Vision Changes? An OT Driver Rehabilitation Specialist May Help!

Vision Changes? An OT Driver Rehabilitation Specialist May Help!

How to stay safe on the road if you have eyesight issues

When we drive, we are constantly relying on vision as our primary sense to keep us safe. Therefore, if we have issues with our eyes or pre-existing conditions which affect eyesight, we are bound to find it harder to stay safe when traveling. But that doesn’t mean anyone with eyesight issues is inherently more dangerous than someone with perfect vision. At least, not if they take the right precautions.


human with glasses

Let’s take a look at some options for maximizing your vision for driving.

1. Get your eyes tested regularly 

It’s no secret that the number one thing you can do to maintain your eye health is to get regular checkups. It’s recommended to see an optometrist every one-two years. This gives a trained professional the chance to assess your eyes, work out if your prescription has changed, and make suggestions accordingly to help you see better. 

Getting your eyes checked after you have had a medical event, especially one involving the brain (strong, brain injury, concussion) can be monumentally important (Farishta & Farivar, 2022).

About 90% of the decisions you make while driving are based on what you see. Good vision is critical to gather all of the information needed to make accurate, timely decisions before reacting to your environment. Therefore, if you have experienced an injury or illness impacting your vision, make sure you visit your eye care specialist prior to returning to driving.

In addition, working with an OT Driver Rehabilitation Specialist can greatly help to determine fitness to drive prior to returning to driving. Learn more about how an OT DRS can help you here.

Unfortunately, a recent study reported that as many as 38% of Americans don’t have an optometrist, with less than half having their eyes checked every year. But eyesight issues can develop slowly, so if you want to keep your eyesight from degenerating too quickly, regular eye testing should be bumped up on your health priority list. 


2. Wear corrective lenses

Wearing glasses can be irritating, and it can be tempting to avoid doing so. For some of us, they cramp our style, and can even leave us feeling unconfident in our bodies. But when the safety of yourself and others is at stake, it’s vital to overlook this perceived fashion faux pas if you’re prescribed to wear glasses.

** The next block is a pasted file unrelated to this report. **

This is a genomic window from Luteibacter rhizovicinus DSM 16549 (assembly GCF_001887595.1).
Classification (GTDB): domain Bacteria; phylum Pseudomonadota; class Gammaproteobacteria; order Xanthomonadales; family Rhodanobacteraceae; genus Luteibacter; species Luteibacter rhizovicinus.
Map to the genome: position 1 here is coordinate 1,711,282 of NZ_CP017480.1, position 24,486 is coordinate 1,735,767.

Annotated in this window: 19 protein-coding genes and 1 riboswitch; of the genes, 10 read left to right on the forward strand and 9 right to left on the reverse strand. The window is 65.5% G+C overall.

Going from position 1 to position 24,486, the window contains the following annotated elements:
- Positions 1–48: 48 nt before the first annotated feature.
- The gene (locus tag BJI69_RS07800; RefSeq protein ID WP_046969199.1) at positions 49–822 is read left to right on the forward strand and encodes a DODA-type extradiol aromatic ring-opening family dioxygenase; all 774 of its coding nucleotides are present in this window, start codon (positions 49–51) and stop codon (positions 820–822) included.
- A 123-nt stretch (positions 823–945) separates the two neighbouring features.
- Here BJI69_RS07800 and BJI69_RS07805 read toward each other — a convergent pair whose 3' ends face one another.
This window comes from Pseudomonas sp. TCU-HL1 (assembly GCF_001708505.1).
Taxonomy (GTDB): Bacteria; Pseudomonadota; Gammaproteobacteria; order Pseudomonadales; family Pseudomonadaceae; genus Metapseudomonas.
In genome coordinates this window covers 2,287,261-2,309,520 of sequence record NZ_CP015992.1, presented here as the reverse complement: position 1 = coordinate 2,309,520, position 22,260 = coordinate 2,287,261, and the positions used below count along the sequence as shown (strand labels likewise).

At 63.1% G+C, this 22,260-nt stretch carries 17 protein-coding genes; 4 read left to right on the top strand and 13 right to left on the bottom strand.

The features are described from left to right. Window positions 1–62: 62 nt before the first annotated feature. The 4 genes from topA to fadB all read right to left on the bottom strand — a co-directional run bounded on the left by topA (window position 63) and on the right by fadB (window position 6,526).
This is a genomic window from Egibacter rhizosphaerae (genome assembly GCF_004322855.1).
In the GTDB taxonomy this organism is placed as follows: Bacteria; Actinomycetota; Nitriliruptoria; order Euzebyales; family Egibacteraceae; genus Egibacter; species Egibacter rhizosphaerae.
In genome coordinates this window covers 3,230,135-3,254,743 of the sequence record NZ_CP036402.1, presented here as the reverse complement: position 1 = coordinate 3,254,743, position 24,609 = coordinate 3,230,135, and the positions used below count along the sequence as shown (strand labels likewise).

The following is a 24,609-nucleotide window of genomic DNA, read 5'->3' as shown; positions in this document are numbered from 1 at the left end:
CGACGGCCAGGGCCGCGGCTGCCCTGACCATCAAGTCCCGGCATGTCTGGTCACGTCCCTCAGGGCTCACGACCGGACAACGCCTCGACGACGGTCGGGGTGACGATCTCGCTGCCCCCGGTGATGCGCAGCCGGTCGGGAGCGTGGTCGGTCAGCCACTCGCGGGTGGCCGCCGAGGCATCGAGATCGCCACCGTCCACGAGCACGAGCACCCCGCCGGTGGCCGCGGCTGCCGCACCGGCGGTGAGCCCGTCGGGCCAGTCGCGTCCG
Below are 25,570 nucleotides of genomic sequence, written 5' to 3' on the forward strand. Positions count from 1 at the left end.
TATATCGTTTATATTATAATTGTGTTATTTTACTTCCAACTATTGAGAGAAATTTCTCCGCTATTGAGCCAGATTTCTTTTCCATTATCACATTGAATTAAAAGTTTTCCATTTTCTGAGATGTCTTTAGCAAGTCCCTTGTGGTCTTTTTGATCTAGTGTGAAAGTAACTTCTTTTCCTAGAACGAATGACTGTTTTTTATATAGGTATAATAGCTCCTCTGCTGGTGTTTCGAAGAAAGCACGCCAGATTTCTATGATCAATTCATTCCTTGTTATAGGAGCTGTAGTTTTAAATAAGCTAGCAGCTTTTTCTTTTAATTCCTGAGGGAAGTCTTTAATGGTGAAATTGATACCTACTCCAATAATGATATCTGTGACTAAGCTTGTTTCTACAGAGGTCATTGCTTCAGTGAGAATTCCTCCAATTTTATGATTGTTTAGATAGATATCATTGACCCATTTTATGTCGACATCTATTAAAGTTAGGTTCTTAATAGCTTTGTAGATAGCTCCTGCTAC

If you’re someone who needs to wear corrective lenses, failing to do so can actually lead to a worsening of your condition. In this digital age, it’s also important to keep in mind that an increase in screen time may be linked to more rapid degeneration of our eyesight. The correct lenses can help to reduce glare and eye strain, helping to save your eyes from damage in the long run. 

Many states have laws defining the minimum visual acuity for driving. If you need distance corrective glasses for driving, it is imperative you wear them to meet your state licensing requirements.


3. Take lessons from a driver rehabilitation specialist 

Eyesight changes may have for a range of reasons. For some, it is linked to natural degeneration, while for others is another health-related issue. Common health-related conditions that often impact vision may include diabetes, macular degeneration, cataracts, diabetic retinopathy, Parkinson’s, concussion, stroke, and multiple sclerosis. 

In these cases, an OT driver rehabilitation specialist may be right for you. This driving professional can help you get back on the road after a health scare, with evaluations and lessons tailored to your individual needs. They’ll be able to coach you on how to safely drive on the road, in spite of the new issues you’re facing. This is seen as one of the most important rehabilitation goals of stroke survivors, with many people prioritizing it as the first thing they need to do to regain their sense of independence.


If you or someone you know has trouble seeing clearly, and it’s affecting their driving, make sure to use this list as a starting point for your road to recovery. 

By taking the correct steps to ensure your and your fellow road users’ safety – something that should be every driver’s top priority – you too can comfortably and confidently drive on the road, even if you don’t have 20/20 vision.



Abbas Farishta R, Farivar R. Montreal Brain Injury Vision Screening Test for General Practitioners. Front Hum Neurosci. 2022 Jul 14;16:858378. doi: 10.3389/fnhum.2022.858378. PMID: 35911590; PMCID: PMC9330036.

Susie Touchinsky

Susie Touchinsky, OTR/L, SCDCM, CDRS is an occupational therapist and certified driver rehabilitation specialist offering decades of experience, knowledge, and professional support for drivers, families, caregivers, and practitioners.